The following is an article written by Rose Institute Board member Tony Quinn. It was originally featured in Capital Morning Report on July 18.
The Secretary of State has just released final turnout numbers for the June primary, and they show the strengthening of a trend that is rapidly changing the timing and tactics of all political campaigns. The numbers show that a majority (58 percent) voted absentee; that is, they voted by mail. This is virtually identical to the 59 percent of mail voters in the 2008 primary and should come as no surprise. The percentage of mail ballots has been rising steadily through the years, and has mushroomed in recent elections. In the comparable 2006 primary, 47 percent voted by mail; in 2002 it was 26 percent.
Until the 1970s, you had to be “absent” from home to receive an absentee ballot. Then the law was changed so anyone could obtain one, but you had to ask for an absentee ballot each election. A few years ago, the counties began a “permanent absentee voter” program. Today, millions of voters are classified as “permanent absentees.” They don’t have to ask for an absentee ballot; one is sent to them automatically. Most voters mail in their absentee ballots but many drop them off at the polls on Election Day.
The newly released Secretary of State figures show that most counties reported 60 percent or more voting by mail. In Santa Clara County, 75 percent voted by mail. An anomaly is Los Angeles County, which does not encourage voting by mail. Here only 36 percent voted by mail, and turnout was only 23 percent, ten percent below the state average.
The LA numbers suggest that voting by mail is a now a driver in overall voter turnout.
For instance, nearly 32 percent of voters turned out for the June 22 special election in SD 15, much higher than recent special elections. And the 77.5 percent of mail ballots was also high.
The results, which saw GOP Assemblymember Sam Blakeslee fall just short a majority with 49 percent of the vote to 42 percent for Democrat John Laird, were expected to be much closer. It is probable that Blakeslee’s strong showing resulted from the high absentee turnout as Republicans often do better with absentee voters than Election Day voters.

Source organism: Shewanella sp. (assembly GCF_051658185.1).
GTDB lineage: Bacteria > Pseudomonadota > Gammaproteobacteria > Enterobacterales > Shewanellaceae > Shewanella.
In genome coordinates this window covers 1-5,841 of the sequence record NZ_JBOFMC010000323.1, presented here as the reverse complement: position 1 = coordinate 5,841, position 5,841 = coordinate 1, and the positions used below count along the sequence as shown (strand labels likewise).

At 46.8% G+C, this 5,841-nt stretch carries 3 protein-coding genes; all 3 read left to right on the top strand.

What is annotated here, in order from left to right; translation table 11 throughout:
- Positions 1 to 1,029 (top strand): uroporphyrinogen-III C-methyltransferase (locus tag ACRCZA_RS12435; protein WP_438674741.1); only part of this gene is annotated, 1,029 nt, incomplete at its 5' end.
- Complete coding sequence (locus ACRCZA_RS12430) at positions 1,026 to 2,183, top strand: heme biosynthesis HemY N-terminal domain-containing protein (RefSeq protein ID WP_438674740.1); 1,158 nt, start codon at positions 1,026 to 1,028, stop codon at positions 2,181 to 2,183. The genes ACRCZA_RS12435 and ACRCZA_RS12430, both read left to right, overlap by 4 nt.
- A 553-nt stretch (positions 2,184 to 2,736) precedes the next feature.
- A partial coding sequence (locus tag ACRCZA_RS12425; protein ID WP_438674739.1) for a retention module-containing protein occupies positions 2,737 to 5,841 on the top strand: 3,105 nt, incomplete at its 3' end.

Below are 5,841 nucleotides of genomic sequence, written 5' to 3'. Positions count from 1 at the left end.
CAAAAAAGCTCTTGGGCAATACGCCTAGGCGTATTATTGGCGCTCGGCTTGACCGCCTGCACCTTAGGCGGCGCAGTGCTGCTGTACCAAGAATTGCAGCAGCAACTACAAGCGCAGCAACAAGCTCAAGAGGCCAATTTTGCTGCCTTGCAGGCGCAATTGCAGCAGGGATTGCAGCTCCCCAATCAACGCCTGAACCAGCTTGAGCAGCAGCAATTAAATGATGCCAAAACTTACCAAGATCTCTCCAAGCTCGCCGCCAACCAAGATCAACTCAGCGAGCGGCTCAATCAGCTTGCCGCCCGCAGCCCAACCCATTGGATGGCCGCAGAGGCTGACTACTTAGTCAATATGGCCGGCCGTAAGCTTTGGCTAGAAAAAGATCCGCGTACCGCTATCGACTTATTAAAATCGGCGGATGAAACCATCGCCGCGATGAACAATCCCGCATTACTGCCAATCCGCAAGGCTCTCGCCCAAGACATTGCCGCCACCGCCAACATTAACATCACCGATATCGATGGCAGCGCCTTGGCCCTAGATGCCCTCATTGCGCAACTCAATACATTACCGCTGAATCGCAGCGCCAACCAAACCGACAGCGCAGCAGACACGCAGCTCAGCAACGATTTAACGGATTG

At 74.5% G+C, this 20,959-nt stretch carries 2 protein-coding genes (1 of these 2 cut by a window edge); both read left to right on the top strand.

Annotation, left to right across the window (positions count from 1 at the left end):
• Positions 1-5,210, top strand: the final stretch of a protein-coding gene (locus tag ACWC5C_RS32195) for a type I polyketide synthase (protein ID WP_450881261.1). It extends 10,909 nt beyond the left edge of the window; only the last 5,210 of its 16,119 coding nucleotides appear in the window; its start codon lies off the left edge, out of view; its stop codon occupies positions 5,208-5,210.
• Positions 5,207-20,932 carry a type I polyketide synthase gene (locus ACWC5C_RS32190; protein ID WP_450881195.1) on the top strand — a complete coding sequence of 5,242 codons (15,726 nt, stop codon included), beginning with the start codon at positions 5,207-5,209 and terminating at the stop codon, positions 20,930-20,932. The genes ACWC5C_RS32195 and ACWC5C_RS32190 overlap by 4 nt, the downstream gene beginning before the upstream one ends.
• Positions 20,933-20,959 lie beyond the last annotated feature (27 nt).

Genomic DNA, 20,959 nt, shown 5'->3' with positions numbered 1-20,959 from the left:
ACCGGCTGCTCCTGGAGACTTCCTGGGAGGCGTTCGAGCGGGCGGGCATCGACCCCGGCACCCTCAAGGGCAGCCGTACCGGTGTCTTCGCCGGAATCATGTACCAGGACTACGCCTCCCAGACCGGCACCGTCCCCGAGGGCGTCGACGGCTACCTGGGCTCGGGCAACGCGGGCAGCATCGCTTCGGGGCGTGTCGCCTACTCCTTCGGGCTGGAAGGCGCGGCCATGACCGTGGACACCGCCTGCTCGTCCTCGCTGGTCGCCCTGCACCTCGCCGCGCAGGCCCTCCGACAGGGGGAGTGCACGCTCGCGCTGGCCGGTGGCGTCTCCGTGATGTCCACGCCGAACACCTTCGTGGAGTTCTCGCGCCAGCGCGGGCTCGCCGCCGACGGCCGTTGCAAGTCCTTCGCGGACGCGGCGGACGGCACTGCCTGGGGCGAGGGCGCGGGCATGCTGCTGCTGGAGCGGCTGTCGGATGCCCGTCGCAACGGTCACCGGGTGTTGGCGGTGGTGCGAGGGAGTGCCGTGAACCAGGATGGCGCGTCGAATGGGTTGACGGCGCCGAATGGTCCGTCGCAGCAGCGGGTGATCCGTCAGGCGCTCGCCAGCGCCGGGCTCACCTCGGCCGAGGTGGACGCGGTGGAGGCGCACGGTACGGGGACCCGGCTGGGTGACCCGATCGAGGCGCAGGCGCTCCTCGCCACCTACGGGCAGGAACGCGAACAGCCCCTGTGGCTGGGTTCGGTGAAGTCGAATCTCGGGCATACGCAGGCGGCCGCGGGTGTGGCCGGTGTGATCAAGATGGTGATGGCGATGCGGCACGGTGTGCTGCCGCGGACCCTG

But there are lessons in the rise in voting by mail for both parties, and for people who follow elections. First, Election Night returns will be far short of the final results, so media reports of an “historically low turnout” Election Night will be wrong when all the votes are counted. The Rose Institute at Claremont McKenna College polled all the counties the day after the election and found that 1.3 million ballots still needed to be counted.
However, it should not be up to an academic institution to determine how many votes are uncounted. The Secretary of State maintains a web report on uncounted ballots, but it is not kept up to date as the counties proceed to do their count. The Secretary of State should maintain a daily update as the uncounted ballots are counted.
Secondly, the nature of political campaigns will change; a campaign that waits until the last two weeks to send mail to voters will miss the huge numbers of voters who have cast early absentees. Campaigns are realizing that you can “chase” absentee voters, and find out when they received their ballots and when they cast them. This could mean in some cases going to a voter’s home, picking up the ballot, and delivering it to the county. Smart campaigns time their mail to permanent absentee voters to coincide with the arrival of the ballot at the voter’s home.
There is some evidence the Meg Whitman campaign did this in the primary; if Whitman, or Jerry Brown for that matter, develops a sophisticated way to make sure absentee ballots are returned on time that could decide who wins the governor’s race this fall.
Finally, cash pressed counties would be wise to encourage voting by mail (Oregon already conducts many elections by mail and has found them more economical). Manning fewer precincts on Election Day can save money.
There is no question but that Californians like to vote by mail, making their decisions leisurely over the kitchen table rather than in a polling booth. Some day soon, maybe even this year, a majority of Californians will always vote by mail.